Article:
Typical day on the job:
- Facilitating the work of teams, brainstorming, making decisions, strategy planning, managing meetings (30%)
- Data mining and data analysis (30%)
- Teaching, coaching, and mentoring employees on the Six Sigma methodology (20%)
- Providing advice (consulting) on improvements and innovation (10%)
- Leading projects (10%)
My job is very diverse as I work with multiple corporate functions such as commercial (sales and marketing), supply chain, R&D, manufacturing, public affairs, and environmental health and safety.
My job gives me the ability to bring and apply expertise for the benefit and success of my colleagues and the corporation. A corporation is a generator of wealth and I feel extremely privileged to be part of it. I enjoy the diversity of my job and the fact that I interact with colleagues from all over the world.
I work with a computer in a personal office or in a conference room. I spend a lot of time in phone conferences working with coworkers in other locations.
I typically work 50 hours/week. Overtime is not required, but the environment is fast paced.
Tools you can’t live without:
- Mind Manager for brainstorming
- Information-structuring software
- JMP statistical software
- Tableau Data visualization software
- SharePoint team collaboration software
- Adobe Acrobat
- Corel Designer Technical Suite
- MS Office
Best productivity trick:
Use the methodology of Getting Things Done (GTD). GTD is a time-management method, described in a book of the same title by productivity consultant David Allen.
The GTD method advocates moving tasks and commitments crowding the mind by recording them externally and then breaking them into actionable work items. These prevent people from forgetting things, they bring structure and flow to work and, and they help with focusing on taking actions.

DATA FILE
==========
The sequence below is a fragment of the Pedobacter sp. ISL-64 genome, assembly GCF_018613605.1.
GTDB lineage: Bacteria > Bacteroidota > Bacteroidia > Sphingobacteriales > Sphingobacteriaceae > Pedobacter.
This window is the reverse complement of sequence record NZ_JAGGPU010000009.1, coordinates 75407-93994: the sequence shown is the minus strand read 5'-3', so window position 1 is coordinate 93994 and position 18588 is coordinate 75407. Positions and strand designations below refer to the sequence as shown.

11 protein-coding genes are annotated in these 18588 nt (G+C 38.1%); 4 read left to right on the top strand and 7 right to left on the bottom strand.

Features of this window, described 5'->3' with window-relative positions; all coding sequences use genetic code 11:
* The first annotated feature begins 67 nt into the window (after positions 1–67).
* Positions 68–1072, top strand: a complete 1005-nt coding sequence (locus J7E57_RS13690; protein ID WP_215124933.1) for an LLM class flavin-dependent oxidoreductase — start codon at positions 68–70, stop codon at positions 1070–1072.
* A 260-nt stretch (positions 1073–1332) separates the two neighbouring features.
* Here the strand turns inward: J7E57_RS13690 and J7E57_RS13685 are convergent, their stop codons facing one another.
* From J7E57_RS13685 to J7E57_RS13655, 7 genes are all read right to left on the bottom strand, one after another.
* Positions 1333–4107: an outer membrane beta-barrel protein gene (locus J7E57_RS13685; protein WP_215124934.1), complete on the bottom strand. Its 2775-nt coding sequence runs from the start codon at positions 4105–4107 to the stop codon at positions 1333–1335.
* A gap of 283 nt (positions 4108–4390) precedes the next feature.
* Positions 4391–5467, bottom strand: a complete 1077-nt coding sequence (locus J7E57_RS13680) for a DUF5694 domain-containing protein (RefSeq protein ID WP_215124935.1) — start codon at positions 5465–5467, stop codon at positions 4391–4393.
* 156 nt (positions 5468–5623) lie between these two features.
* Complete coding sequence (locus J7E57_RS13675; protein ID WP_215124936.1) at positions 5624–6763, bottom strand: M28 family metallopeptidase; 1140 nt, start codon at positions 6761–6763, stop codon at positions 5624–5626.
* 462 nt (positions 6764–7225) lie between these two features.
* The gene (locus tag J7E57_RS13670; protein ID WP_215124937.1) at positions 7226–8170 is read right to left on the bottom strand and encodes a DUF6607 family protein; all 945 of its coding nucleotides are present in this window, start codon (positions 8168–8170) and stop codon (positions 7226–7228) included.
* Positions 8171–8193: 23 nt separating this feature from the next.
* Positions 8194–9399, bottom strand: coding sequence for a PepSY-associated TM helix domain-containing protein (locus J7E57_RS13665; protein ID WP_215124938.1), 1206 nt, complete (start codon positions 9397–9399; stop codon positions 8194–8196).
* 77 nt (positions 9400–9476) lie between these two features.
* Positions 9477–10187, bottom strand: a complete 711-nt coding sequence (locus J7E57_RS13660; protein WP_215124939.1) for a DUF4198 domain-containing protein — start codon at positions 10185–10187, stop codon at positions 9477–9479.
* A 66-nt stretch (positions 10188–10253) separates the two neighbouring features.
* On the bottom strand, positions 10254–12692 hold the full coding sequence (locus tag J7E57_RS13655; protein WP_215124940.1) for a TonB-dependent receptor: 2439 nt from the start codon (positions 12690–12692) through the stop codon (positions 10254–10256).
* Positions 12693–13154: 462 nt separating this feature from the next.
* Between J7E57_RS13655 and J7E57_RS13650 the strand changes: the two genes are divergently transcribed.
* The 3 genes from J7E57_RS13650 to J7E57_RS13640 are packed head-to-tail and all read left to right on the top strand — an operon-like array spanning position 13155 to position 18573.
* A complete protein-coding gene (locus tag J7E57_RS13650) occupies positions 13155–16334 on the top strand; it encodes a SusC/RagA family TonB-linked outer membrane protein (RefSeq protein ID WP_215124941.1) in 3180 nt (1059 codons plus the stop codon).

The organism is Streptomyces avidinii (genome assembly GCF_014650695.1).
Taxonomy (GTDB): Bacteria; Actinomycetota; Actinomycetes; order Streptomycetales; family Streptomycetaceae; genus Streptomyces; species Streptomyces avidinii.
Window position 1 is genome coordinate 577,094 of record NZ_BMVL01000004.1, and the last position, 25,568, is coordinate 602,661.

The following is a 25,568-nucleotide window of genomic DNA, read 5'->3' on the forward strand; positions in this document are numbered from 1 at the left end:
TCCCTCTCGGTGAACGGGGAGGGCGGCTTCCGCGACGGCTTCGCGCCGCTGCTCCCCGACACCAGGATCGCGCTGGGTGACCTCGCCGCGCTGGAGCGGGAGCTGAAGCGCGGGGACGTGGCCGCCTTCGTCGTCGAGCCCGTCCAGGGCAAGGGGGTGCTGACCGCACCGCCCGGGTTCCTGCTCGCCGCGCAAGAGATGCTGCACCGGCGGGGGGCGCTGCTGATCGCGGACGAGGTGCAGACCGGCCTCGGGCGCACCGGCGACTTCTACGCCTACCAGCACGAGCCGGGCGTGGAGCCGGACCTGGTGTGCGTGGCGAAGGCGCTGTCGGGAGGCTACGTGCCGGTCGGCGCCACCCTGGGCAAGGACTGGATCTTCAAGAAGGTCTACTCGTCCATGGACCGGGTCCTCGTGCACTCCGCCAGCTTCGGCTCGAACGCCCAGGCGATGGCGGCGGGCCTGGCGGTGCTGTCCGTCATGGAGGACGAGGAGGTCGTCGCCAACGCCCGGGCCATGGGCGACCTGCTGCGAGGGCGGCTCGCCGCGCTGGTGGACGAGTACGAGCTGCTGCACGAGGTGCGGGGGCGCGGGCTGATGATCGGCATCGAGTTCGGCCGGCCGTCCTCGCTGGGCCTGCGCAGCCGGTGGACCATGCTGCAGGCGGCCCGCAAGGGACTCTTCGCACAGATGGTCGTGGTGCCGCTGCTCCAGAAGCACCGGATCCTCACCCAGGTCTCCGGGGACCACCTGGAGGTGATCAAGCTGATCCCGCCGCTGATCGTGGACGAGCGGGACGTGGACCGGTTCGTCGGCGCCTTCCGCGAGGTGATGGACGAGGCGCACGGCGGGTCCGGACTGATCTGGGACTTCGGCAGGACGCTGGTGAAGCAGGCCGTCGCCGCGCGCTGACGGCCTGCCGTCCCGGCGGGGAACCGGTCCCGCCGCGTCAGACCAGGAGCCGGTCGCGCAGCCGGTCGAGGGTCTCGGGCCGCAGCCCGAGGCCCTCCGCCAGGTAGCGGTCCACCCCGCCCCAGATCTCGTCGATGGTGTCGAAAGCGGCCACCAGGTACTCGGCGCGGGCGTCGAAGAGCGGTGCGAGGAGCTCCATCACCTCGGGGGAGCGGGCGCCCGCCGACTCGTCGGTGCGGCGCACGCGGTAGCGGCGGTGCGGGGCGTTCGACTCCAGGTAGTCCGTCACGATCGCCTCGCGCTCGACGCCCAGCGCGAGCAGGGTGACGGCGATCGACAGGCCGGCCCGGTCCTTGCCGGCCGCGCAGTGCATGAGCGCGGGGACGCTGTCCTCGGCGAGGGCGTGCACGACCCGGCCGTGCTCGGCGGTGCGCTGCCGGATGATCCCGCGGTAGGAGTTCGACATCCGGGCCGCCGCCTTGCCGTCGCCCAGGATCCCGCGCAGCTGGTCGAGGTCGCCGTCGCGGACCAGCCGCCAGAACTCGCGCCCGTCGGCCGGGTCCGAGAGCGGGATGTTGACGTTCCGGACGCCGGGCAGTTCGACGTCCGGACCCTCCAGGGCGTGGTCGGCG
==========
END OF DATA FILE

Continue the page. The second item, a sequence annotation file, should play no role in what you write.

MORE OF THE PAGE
Best career advice you’ve received:
The three key ingredients for a satisfying career are: passion, competency, and alignment. First, find something to do which you are passionate about. Second, develop expertise on it, be competent, know your stuff, be the skilled go-to person. And third, make sure that this something that you are passionate about is aligned to what the employer or institution needs to have done, and is therefore appreciated and rewarded.
If you lack alignment with what your employer needs, you are spending your time on a hobby and your job could be eliminated; if you do not have the necessary skill, you'll always be a rookie and will not be trusted; and if you are missing the passion, then you'll always be condemned to doing chores and not able to extract much satisfaction from them. Find the sweet spot and work will never feel like work.
It is hard to guess how one is going to like a particular job, so talking to others that are currently doing that job about what is it like and what they like and do not like about it is a great source of insight. Better yet is to experience the job yourself through trial periods or internships.
Skills or talents that make you a good fit for your job:
Attention to detail and natural curiosity. Finding collaboration with people enjoyable.
Essential habit you wish you’d started earlier:
I wish I had started as an undergrad attending national ACS meetings and engaging as a volunteer in local sections, divisions, and committees of the ACS. ACS meetings have given me the opportunity to present my research work and to learn from my peers. I have developed as a professional and have built my professional network by volunteering in local sections, divisions, and committees of the ACS. I have developed my leadership skills by agreeing to lead subcommittees and committees.